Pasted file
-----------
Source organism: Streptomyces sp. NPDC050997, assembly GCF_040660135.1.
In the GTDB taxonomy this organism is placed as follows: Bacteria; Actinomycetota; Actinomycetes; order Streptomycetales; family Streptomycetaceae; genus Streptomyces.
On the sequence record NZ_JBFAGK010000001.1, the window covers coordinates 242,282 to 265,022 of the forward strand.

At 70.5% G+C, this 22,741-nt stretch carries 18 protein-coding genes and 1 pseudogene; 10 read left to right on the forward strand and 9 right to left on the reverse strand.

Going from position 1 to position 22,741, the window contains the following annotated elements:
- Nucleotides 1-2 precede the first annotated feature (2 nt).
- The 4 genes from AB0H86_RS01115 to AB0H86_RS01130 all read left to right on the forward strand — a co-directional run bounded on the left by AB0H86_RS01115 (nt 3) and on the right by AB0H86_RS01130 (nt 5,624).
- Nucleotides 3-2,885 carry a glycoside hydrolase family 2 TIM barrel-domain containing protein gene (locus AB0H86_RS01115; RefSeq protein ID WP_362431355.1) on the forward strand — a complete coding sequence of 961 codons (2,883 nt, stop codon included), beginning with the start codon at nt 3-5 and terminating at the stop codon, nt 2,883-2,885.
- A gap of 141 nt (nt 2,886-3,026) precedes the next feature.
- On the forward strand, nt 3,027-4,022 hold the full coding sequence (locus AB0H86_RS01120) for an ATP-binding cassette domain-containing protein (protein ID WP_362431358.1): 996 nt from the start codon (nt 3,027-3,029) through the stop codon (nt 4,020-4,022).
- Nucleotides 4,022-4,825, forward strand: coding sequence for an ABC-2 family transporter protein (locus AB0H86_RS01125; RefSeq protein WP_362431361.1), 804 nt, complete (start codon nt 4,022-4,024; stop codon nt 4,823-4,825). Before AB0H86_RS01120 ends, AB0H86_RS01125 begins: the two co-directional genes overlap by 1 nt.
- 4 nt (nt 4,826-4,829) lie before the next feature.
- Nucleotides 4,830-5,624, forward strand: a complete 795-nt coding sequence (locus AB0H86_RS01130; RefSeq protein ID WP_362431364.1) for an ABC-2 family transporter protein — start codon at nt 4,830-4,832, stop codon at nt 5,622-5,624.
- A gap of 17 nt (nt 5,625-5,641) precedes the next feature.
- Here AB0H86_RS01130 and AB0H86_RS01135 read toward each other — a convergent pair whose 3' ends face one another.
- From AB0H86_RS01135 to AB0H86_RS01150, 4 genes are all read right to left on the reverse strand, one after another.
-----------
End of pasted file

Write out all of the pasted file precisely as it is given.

Source organism: Streptomyces sp. NPDC050997, assembly GCF_040660135.1.
In the GTDB taxonomy this organism is placed as follows: Bacteria; Actinomycetota; Actinomycetes; order Streptomycetales; family Streptomycetaceae; genus Streptomyces.
On the sequence record NZ_JBFAGK010000001.1, the window covers coordinates 242,282 to 265,022 of the forward strand.

At 70.5% G+C, this 22,741-nt stretch carries 18 protein-coding genes and 1 pseudogene; 10 read left to right on the forward strand and 9 right to left on the reverse strand.

Going from position 1 to position 22,741, the window contains the following annotated elements:
- Nucleotides 1-2 precede the first annotated feature (2 nt).
- The 4 genes from AB0H86_RS01115 to AB0H86_RS01130 all read left to right on the forward strand — a co-directional run bounded on the left by AB0H86_RS01115 (nt 3) and on the right by AB0H86_RS01130 (nt 5,624).
- Nucleotides 3-2,885 carry a glycoside hydrolase family 2 TIM barrel-domain containing protein gene (locus AB0H86_RS01115; RefSeq protein ID WP_362431355.1) on the forward strand — a complete coding sequence of 961 codons (2,883 nt, stop codon included), beginning with the start codon at nt 3-5 and terminating at the stop codon, nt 2,883-2,885.
- A gap of 141 nt (nt 2,886-3,026) precedes the next feature.
- On the forward strand, nt 3,027-4,022 hold the full coding sequence (locus AB0H86_RS01120) for an ATP-binding cassette domain-containing protein (protein ID WP_362431358.1): 996 nt from the start codon (nt 3,027-3,029) through the stop codon (nt 4,020-4,022).
- Nucleotides 4,022-4,825, forward strand: coding sequence for an ABC-2 family transporter protein (locus AB0H86_RS01125; RefSeq protein WP_362431361.1), 804 nt, complete (start codon nt 4,022-4,024; stop codon nt 4,823-4,825). Before AB0H86_RS01120 ends, AB0H86_RS01125 begins: the two co-directional genes overlap by 1 nt.
- 4 nt (nt 4,826-4,829) lie before the next feature.
- Nucleotides 4,830-5,624, forward strand: a complete 795-nt coding sequence (locus AB0H86_RS01130; RefSeq protein ID WP_362431364.1) for an ABC-2 family transporter protein — start codon at nt 4,830-4,832, stop codon at nt 5,622-5,624.
- A gap of 17 nt (nt 5,625-5,641) precedes the next feature.
- Here AB0H86_RS01130 and AB0H86_RS01135 read toward each other — a convergent pair whose 3' ends face one another.
- From AB0H86_RS01135 to AB0H86_RS01150, 4 genes are all read right to left on the reverse strand, one after another.